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At protest site: Toilets too few, too filthy, farmers stare at health crisis

In the afternoon, a group of women farmers, aged around 45-50, walked towards a mall near the Singhu border. One of them said that women have it toughest here when they are on their periods. “We have no washroom to take a bath and wash our clothes"

Written by Jignasa Sinha , Ashna Butani | New Delhi | Updated: December 12, 2020 8:24:24 am
farm bills, farm bill protest, issues at protest sites, Farmer issues, punjab farmers protest, protest site toilets, Bharatiya Kisan Union, farmers health crisis, farmers protest news, indian express newsTemporary toilets for men and women at the Singhu border protest site. (Photo: Abhinav Saha)

“We can’t take a shower. There’s no place for women to take a bath or change their clothes. It’s been two weeks here and most of the toilets can’t be used. People are compelled to use the fields and footpaths. It is unhygienic but the farmers don’t have an option.” Gurmeet Singh, a property dealer from Amritsar who has joined the protest at Singhu border along with his family, summed up what many have been struggling with at Singhu and Ghazipur borders, where thousands are gathered to protest against the farm bills.

Over the past two weeks, protesting farmers have had to tackle dirty toilets and drains. And with the crowd becoming bigger by the day, the situation is fast turning into a health hazard. At Singhu border, only 20-25 porta toilets have been set up — far less than what the crowd requires — and most are too filthy to be used.

Farmer groups have hired workers to clean the washrooms, but given the footfall, it is a near impossible task. Rakesh Bais, a member of the Bharatiya Kisan Union from Haryana, said, “We called in workers to clean the nearby 10 porta cabins but it didn’t work — in less than a day, we ran out of water and the toilets were again filled with garbage and filth.”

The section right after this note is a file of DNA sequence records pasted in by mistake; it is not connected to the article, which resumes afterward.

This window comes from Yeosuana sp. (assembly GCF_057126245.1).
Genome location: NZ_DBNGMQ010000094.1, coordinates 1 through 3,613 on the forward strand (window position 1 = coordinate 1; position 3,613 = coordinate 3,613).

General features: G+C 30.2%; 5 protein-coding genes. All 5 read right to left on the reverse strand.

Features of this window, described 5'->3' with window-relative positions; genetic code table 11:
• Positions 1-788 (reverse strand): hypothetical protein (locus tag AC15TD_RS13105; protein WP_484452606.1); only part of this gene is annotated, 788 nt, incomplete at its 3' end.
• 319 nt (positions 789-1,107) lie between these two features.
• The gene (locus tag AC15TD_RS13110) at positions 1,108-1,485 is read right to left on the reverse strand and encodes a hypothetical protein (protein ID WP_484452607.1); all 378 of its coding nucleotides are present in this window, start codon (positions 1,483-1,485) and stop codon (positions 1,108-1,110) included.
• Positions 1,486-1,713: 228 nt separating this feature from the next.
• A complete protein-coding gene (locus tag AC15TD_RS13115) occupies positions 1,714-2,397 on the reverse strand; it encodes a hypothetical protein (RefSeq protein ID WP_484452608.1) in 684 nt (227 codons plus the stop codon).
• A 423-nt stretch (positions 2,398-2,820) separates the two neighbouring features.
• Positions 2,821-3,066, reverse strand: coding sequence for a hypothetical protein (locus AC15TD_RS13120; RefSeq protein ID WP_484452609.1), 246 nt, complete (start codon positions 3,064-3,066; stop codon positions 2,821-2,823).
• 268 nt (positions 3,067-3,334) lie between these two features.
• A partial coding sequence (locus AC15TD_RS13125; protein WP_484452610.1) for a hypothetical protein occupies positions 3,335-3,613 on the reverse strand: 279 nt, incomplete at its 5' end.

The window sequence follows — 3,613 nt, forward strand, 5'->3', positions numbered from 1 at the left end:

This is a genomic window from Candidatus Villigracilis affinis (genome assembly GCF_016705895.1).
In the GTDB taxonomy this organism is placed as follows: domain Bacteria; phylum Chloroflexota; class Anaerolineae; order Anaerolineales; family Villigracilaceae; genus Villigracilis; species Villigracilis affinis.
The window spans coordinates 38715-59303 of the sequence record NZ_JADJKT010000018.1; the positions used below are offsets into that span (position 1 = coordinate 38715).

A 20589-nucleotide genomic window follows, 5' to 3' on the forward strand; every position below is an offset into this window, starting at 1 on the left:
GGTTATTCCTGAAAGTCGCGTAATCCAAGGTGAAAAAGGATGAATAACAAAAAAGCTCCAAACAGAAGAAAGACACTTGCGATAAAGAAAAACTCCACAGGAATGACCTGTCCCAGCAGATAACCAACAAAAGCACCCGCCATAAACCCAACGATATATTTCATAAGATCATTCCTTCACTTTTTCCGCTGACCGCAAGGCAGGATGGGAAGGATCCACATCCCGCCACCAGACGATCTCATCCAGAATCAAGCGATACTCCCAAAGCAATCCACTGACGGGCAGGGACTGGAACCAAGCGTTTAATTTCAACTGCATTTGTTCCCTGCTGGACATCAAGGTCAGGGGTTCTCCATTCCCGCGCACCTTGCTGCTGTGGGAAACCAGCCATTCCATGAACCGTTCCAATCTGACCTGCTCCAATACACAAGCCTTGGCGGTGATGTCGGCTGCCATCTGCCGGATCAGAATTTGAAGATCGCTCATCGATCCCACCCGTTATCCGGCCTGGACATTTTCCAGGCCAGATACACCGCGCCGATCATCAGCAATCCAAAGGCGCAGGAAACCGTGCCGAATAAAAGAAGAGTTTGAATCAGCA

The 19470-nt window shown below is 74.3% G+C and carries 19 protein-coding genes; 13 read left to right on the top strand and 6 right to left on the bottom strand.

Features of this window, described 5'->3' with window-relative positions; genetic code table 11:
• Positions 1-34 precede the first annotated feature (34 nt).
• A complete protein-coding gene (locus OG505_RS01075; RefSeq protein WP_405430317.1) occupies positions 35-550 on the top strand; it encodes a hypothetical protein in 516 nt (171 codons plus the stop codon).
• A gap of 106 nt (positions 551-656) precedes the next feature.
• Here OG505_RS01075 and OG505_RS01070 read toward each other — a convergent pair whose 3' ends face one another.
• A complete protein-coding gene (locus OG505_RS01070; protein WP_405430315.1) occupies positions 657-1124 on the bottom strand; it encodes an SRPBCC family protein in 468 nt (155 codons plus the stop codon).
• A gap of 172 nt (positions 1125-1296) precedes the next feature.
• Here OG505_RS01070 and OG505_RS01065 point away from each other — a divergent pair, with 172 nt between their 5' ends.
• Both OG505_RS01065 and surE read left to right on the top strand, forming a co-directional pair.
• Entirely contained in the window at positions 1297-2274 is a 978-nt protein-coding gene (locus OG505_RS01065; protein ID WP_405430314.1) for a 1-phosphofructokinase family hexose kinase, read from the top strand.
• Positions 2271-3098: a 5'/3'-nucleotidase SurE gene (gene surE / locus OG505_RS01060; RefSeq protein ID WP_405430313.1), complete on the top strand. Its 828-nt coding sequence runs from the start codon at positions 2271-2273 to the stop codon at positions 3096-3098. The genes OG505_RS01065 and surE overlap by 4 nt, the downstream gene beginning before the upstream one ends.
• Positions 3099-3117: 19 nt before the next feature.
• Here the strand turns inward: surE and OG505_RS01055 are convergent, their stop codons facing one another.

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Several farmers walk to hotels and shops to look for alternatives, but most of these places are more than 10 km from the protest site. And not every place is willing to welcome them.

In the afternoon, a group of women farmers, aged around 45-50, walked towards a mall near the Singhu border. One of them said that women have it toughest here when they are on their periods. “We have no washroom to take a bath and wash our clothes… There are four ladies toilets near our tent. All of them are dirty. We go to malls but these places are mostly shut,” said one of them.

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District authorities in Haryana have placed more mobile toilets near Sonepat but farmers said these too are unclean. A senior official from Kundli said, “There are more than 500 toilets at the protest site. We have deployed workers to collect garbage and clean the washrooms. We are trying to help the farmers but there are more than 17,000 people there. We need time to fix this.”

At Ghazipur, a number of portable washrooms have been set up by the Ghaziabad Nagar Nigam and the Nagar Palika Parishad, Khora-Makanpur. Here, too, the same issue persists.

At the spot, there were five washroom vans comprising 26 toilets — 12 for women, eight for men, three were unisex, and two dedicated to specially abled persons. While some were clean, others gave off a stench and were flooded with dirty water. A constable who used the washroom said, “I use it sometimes. It is cleaned but not too often.”

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Narendra Chowdhury (48), a farmer from Baghpat, said the washrooms are not cleaned often and occasionally run out of water. So he and others from his district walk to the petrol pump 500 metres away to use the washroom there. “A public washroom is located a kilometre away. We have to pay Rs 5 to use the toilet and Rs 10 for a bath. Since we are not farming, we are making losses back there. Here too, we are forced to spend money.”

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